As Another Stalemate Looms, Will Greece Need a Third Election?

Greeks hope they won't have to look again at where they can vote and that the June 17 elections yields an outright winner

ATHENS – With the critical June 17th elections that could determine Greece’s Eurozone fate now on the horizon, the continuing feud between pro-and-anti-austerity forces could lead Greece into yet more political instability and yet another election if no party wins outright or coalition talks collapse, as they did after the stalemated May 6th ballot.

The only other option is a coalition government that would not have the backing of a majority of Greeks and could set itself up for a quick downfall, analysts say. It depends on whether the bickering can stop and political leaders can set aside differences to come to a consensus as well as the acceptance of Greek citizens, now weary of elections, for whatever compromise may result.

The last polls allowed to be published showed the New Democracy Conservatives, who finished first in the May vote but with only 18.8 percent, locked in a tight duel with the Coalition of the Radical Left (SYRIZA) which finished second the first time around but has been leading in some surveys. New Democracy and the PASOK Socialists, who finished third, back the pay cuts, tax hikes and slashed pensions insisted upon by the Troika of the European Union-International Monetary Fund-European Central Bank (EU-IMF-ECB) that provided a first bailout of $152 billion and is holding back a second for $173 billion until the election results are in.

SYRIZA leader Alexis Tsipras has promised to cancel the memorandum with the Troika and even renege on the payments, but he also admitted that Greece would not be forced out of the Eurozone of 17 countries because the Troika fears the contagion would spread and bring down other countries or even the whole financial bloc.

New Democracy leader Antonis Samaras may have to turn again to his dreaded rival, PASOK leader Evangelos Venizelos, to try to form a coalition if together they can get enough votes to control the 300-member Parliament.  However, some analysts say that would still leave them without the support of two-thirds of voters and Greek society as a whole, which continues to oppose the austerity measures but wants to stay in the Eurozone, a contradictory dilemma facing the next government. The Troika has also insisted on another $15 billion in cuts, but Samaras and Venizelos, while they warn that  Tsipras’ plans to renegotiate the bailout terms could bring a Greek exit from the Eurozone, now say they too want to re-negotiate some of the terms.

Political analysts John Loulis told Reuters that the Greek problem may be unsolvable in the short-term and that a coalition government without the support of a majority of Greeks could not last, opening the door for Tsipras to step in and take over. “We are talking about postponing the inevitable for a short time,” Loulis said. “It won’t last more than a few months,” he said of a minority coalition that would ironically be composed of the two parties who had ruled Greek politics for nearly four decades.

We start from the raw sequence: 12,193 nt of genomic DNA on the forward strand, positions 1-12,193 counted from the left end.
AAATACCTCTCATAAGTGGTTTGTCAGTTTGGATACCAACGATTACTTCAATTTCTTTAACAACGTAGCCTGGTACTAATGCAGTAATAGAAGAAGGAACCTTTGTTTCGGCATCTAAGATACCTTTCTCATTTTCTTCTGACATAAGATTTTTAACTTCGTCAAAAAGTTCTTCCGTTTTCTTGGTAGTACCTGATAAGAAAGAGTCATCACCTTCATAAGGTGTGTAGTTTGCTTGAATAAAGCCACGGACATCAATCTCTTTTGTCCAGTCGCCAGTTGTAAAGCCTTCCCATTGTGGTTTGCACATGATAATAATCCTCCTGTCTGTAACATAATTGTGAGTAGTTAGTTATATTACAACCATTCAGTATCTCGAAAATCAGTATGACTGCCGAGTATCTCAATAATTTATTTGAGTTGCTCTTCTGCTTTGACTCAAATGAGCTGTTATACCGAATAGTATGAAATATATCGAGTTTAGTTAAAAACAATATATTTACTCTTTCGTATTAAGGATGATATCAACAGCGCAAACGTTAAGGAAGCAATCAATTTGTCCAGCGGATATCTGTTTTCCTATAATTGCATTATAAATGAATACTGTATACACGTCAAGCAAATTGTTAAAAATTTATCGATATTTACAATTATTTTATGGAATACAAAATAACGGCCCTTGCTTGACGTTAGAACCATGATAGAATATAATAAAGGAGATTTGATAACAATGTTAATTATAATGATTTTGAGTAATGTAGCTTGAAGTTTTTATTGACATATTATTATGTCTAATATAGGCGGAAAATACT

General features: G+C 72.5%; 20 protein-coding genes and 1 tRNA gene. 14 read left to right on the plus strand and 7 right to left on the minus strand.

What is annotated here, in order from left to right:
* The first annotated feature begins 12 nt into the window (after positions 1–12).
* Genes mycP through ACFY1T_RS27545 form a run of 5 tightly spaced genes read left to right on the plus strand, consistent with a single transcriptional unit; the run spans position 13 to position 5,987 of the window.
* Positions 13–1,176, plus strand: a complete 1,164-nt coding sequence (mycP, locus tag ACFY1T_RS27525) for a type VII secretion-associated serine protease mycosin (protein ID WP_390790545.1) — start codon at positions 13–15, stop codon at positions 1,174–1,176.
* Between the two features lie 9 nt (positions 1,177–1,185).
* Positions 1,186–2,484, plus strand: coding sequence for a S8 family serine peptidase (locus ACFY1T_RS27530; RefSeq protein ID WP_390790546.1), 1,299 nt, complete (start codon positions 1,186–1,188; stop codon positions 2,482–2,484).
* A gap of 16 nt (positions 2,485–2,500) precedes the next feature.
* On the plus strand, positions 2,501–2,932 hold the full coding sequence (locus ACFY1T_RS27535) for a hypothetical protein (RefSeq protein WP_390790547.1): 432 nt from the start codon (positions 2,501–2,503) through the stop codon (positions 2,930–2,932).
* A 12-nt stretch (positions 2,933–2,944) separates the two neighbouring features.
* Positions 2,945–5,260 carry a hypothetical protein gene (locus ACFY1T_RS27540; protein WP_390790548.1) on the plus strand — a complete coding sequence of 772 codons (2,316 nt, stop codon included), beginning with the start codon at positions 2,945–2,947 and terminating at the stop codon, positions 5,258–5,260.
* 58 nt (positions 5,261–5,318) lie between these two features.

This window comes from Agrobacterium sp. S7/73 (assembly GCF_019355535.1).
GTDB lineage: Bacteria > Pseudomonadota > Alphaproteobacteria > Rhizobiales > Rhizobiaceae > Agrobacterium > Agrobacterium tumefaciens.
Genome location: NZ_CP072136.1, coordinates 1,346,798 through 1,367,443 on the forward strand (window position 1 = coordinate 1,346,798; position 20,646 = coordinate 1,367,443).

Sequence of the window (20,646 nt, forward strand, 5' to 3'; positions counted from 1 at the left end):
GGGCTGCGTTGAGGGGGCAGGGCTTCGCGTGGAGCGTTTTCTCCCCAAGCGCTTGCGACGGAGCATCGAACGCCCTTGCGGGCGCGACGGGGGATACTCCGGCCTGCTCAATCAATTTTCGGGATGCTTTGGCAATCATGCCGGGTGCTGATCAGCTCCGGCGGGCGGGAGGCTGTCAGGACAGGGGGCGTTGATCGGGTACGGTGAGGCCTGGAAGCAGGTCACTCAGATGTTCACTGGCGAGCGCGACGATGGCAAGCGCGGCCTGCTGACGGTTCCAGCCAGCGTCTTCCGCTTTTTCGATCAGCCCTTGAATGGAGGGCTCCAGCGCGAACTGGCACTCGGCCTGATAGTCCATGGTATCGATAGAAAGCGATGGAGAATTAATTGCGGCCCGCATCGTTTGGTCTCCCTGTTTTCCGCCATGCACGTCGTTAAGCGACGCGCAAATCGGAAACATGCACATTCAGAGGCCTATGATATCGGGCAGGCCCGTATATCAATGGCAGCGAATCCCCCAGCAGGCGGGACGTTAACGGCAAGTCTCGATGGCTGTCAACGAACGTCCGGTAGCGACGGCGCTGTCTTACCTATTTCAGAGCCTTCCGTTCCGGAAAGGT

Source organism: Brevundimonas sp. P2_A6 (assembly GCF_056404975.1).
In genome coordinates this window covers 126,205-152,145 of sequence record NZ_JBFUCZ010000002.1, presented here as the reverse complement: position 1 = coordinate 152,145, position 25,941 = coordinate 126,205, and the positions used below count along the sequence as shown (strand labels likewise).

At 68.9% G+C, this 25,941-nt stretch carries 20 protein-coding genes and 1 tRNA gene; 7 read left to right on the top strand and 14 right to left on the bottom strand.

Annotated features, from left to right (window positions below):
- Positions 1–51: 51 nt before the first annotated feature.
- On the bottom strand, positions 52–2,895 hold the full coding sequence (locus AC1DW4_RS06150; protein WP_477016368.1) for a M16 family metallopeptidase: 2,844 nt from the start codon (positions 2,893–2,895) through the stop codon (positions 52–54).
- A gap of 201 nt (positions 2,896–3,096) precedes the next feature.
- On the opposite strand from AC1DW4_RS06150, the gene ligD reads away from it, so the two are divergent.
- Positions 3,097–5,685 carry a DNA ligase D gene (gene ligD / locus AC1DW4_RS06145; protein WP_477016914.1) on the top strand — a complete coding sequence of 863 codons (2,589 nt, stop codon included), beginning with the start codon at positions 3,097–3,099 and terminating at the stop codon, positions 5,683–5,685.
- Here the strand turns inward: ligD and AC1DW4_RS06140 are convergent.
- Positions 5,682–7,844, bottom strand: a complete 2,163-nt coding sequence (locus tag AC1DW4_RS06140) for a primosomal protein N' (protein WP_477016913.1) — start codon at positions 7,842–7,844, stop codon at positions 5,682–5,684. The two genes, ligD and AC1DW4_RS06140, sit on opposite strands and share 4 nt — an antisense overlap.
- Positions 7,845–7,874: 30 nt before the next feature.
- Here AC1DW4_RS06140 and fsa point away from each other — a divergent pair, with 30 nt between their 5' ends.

But if Tsipras wins and is able to form a coalition with some of the other four anti-bailout parties who won enough votes in May to enter Parliament (excluding the neo-Nazi Golden Dawn party with whom no one wants to work), an anti-austerity Leftist government will likely find there is not enough money for him to fulfill his promise to restore pay, repeal tax hikes and raise pensions back to their former level. The Troika has said any attempt to tinker with reforms could lead to the money pipeline being shut off but has itself proved more willing to negotiate, seeing the rise of Tsipras.

“This round is like a runoff election, with the two of them going for top spot,” Takis Theodorikakos, head of GPO pollsters, told Reuters. “SYRIZA is sticking to its guns, trying to rally leftist voters, and New Democracy is campaigning on a euro-or-drachma dilemma.” A conservative official told Reuters that, “We want the bailout to change but we want to stay in the euro.” A party aide said, “The debate is about drachma or euro, catastrophe or growth.”

The political uncertainty and fears of Greece being forced back to the drachma have cut deep into the beginning of the tourism season, with bookings falling as much as 50 percent, particularly from Germany, as Greece has been embroiled in at times bitter arguments with Chancellor Angela Merkel, whose country is footing much of the bailout bill and is insisting on more austerity, infuriating Greeks.

At the same time, Greeks, who do not want to leave the Eurozone, have been buried under austerity, reeling from 21.7 percent unemployment, an average of 1,000 business closures a week,  and tax revenues falling short of expectations, making it even more imperative for a government to be formed as soon as possible.


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